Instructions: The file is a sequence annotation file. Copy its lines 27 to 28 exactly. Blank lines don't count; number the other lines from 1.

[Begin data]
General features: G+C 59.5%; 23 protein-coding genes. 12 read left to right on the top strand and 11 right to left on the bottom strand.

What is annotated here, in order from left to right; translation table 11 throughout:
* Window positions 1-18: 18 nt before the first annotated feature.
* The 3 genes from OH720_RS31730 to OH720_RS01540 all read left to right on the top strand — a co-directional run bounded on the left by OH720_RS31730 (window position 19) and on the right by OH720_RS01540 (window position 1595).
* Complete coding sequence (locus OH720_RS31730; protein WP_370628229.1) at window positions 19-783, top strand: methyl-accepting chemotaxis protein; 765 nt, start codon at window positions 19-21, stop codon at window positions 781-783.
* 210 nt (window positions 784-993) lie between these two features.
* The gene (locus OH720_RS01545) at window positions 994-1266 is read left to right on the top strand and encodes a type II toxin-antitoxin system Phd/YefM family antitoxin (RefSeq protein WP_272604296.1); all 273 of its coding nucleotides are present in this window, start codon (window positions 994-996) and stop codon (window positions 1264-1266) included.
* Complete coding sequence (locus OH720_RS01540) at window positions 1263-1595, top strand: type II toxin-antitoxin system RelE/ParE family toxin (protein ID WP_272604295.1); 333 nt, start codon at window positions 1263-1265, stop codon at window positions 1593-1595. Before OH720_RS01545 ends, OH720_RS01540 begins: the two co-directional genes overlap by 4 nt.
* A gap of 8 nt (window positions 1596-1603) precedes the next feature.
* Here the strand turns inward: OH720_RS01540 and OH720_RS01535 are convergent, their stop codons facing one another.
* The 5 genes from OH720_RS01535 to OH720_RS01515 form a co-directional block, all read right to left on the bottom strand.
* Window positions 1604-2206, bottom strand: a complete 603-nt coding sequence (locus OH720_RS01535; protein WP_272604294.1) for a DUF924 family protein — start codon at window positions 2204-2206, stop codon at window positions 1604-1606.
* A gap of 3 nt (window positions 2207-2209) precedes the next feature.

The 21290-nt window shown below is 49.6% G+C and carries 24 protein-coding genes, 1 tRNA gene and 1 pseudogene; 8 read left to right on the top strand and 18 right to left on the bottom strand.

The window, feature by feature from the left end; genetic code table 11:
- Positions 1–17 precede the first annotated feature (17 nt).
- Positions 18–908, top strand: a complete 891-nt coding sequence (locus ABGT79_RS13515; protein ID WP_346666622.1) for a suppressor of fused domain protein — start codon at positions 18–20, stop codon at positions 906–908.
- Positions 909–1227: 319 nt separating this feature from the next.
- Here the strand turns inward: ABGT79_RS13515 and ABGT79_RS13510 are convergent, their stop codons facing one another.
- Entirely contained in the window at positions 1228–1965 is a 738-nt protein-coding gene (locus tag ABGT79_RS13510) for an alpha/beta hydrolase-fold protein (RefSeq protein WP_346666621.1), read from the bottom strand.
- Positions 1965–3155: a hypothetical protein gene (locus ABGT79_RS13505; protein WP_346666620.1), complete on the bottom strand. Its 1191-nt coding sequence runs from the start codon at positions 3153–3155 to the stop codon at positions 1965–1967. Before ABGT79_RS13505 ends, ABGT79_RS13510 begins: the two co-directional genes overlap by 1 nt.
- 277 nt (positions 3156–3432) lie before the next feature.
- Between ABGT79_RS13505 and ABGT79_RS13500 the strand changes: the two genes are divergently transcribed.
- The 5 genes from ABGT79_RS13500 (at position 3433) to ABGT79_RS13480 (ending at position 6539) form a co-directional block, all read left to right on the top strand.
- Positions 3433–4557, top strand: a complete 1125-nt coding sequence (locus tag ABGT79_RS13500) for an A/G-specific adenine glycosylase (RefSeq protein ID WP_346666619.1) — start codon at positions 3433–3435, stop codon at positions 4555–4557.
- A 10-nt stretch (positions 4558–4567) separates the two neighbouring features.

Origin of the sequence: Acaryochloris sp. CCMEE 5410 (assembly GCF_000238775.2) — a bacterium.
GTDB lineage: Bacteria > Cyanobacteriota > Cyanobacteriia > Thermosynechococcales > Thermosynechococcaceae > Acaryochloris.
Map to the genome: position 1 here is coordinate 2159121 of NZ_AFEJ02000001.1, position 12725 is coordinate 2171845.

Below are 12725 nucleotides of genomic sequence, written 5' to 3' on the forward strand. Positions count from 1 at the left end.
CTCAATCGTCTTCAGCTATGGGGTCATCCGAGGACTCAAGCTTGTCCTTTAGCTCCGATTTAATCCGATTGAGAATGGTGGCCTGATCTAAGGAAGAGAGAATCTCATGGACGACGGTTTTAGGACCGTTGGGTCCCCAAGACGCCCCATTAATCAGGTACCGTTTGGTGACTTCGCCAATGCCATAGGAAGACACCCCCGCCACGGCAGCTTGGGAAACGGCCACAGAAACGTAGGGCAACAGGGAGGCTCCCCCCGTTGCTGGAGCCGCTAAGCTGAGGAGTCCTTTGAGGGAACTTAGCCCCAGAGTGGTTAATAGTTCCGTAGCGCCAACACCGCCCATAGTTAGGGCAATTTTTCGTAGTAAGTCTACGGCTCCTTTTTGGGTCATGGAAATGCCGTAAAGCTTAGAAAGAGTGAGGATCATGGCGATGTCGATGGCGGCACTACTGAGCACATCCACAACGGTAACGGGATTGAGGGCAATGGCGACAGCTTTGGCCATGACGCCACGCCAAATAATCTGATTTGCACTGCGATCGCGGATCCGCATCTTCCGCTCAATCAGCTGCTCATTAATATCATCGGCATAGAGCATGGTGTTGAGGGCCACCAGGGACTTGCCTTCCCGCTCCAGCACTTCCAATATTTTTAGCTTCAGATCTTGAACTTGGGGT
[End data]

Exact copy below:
Origin of the sequence: Acaryochloris sp. CCMEE 5410 (assembly GCF_000238775.2) — a bacterium.
GTDB lineage: Bacteria > Cyanobacteriota > Cyanobacteriia > Thermosynechococcales > Thermosynechococcaceae > Acaryochloris.